Knitting, crochet, and embroidery are just a few of the ways one can transform thread and yarn into textile, and they’re techniques that have been around for centuries. An excavation in Egypt unearthed a knitted sock that dates to the 11th century CE; and today, museums around the world house similar examples of ancient knitwear that looks remarkably modern: chunky knit, multihued socks with playful color blocking in jaunty colors that one could easily mistake for a pair by The Elder Statesman. Given this long history during which time, quite frankly, very few innovations (apart from mechanization) have been made, it’s a treat when someone comes around with a novel approach. Here, we highlight three textile artisans doing interesting things with the humble needle and thread.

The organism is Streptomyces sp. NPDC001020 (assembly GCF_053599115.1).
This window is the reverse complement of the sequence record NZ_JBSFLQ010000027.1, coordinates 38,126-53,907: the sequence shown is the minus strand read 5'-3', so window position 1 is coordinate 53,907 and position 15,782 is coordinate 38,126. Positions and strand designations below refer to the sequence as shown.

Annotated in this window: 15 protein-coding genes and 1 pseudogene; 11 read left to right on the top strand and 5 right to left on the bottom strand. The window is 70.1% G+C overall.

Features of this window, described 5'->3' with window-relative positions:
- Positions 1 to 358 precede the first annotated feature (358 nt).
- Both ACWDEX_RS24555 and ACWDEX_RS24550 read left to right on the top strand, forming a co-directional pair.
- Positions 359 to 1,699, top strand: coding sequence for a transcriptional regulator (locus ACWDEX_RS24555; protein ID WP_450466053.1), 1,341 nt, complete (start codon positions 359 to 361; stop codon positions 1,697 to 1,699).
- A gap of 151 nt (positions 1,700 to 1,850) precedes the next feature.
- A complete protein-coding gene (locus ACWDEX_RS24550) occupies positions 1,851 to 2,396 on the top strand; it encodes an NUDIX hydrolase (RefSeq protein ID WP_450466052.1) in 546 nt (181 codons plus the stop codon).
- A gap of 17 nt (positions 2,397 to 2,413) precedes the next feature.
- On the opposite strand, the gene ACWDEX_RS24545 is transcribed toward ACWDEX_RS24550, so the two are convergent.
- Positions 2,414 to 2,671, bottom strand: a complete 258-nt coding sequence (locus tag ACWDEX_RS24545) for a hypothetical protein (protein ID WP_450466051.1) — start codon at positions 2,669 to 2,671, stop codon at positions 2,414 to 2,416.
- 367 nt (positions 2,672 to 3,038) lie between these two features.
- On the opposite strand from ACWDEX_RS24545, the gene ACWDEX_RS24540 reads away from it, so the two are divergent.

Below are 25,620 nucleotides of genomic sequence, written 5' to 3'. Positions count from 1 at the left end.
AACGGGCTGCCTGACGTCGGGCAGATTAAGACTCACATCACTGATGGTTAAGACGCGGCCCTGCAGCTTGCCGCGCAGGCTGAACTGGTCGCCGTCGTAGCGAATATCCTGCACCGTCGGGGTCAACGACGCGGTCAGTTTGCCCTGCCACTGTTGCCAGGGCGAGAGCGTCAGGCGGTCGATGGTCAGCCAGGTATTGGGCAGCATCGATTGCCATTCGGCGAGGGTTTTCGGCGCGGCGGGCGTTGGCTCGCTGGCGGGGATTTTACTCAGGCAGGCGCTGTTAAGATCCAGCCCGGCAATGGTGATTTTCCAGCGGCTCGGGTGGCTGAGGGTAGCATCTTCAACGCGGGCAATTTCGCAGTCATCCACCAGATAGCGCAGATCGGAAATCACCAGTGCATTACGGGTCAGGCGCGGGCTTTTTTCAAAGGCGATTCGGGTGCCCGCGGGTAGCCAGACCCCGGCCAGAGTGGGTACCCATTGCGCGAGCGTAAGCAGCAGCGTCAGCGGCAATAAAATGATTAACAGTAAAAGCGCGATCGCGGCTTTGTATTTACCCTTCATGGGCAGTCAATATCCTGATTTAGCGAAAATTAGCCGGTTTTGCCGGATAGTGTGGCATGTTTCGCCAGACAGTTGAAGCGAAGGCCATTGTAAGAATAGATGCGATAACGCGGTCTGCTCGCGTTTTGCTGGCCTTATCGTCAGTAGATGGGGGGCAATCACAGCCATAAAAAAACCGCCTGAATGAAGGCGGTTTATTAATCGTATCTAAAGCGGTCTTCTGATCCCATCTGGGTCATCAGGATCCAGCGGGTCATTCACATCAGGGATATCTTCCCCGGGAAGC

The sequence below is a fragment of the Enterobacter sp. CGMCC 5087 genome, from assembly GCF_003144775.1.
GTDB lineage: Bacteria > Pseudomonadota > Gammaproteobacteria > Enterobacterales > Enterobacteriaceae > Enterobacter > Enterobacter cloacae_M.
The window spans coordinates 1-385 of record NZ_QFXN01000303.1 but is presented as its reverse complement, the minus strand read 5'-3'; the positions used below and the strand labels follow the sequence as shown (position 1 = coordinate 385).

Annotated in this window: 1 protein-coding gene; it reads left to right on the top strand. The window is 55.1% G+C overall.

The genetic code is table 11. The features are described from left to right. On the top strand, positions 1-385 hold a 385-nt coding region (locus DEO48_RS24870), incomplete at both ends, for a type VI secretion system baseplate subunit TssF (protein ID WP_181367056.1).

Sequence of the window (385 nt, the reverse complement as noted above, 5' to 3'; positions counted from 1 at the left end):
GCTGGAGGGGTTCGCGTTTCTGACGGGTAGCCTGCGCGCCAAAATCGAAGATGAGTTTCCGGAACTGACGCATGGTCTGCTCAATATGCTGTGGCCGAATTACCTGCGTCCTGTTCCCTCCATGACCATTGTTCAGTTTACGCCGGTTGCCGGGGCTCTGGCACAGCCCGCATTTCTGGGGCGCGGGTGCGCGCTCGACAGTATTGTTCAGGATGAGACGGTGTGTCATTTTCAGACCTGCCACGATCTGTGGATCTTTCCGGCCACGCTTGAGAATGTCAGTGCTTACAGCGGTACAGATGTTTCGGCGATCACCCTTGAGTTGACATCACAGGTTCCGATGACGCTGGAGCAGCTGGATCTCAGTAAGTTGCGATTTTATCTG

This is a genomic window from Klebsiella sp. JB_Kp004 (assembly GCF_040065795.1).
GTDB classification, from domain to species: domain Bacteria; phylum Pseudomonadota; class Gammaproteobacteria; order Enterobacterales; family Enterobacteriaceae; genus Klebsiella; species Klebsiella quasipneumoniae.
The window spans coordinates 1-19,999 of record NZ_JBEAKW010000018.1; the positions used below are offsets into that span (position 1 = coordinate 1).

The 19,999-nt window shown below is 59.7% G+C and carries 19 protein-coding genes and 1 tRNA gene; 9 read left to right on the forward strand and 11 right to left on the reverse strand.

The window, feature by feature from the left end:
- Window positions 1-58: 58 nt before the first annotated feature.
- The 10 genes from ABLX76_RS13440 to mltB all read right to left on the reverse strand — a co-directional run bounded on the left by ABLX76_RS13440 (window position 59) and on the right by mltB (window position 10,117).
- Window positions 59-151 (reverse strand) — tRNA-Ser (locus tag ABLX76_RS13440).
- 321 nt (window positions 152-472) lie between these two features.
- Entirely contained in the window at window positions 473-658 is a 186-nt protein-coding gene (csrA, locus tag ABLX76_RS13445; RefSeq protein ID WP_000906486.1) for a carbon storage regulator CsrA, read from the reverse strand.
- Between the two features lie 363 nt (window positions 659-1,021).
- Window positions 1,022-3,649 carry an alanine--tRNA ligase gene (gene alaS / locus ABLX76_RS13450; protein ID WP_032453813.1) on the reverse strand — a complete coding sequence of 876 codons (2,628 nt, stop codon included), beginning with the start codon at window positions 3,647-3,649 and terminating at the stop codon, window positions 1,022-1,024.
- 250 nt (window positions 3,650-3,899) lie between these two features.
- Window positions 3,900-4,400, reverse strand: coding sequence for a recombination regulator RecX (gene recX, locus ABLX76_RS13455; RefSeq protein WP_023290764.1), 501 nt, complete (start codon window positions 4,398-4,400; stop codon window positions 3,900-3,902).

“By now, signs of the Anthropocene are ubiquitous. In Porto, beaches are crowded with trash that comes ashore, especially when there’s a big storm,” says Portuguese textile artist Vanessa Barrag?o, creator of awe-inspiring and complex tapestries. Hers are oceanic and naturalistic-inspired works that reflect themes of climate change, the perils of conspicuous consumption, and a celebration of the natural world. Barrag?o’s coral reef tapestries, for example, are crafted with blanched yarns (like the global warming-induced bleaching of our own coral reefs) and combine a layering of various textile techniques—latch hooking, felting, knitting, macrame, and crochet—for a three-dimensional effect that juts out in front of the viewer and commands attention. One piece features high pile shags that wilt downwards, knitted loops of bulbous barnacles, and macramé fringes every so often. All of these works begin with a plain jute canvas and all of her materials are deadstock, sourced from local factories. Formally trained with a degree in fashion design, Barrag?o credits her grandmother for teaching her almost every technique. Barrag?o doesn’t sketch; her technique is completely artisanal. “I create while I realize the artwork,” she says. And when she’s not at work in her studio, formerly a plumber’s workshop (“there’s a bunch of metal pipes left over”) she can be found playing the ukulele in Porto’s city park or by the sea. Perhaps getting more inspiration for her next series?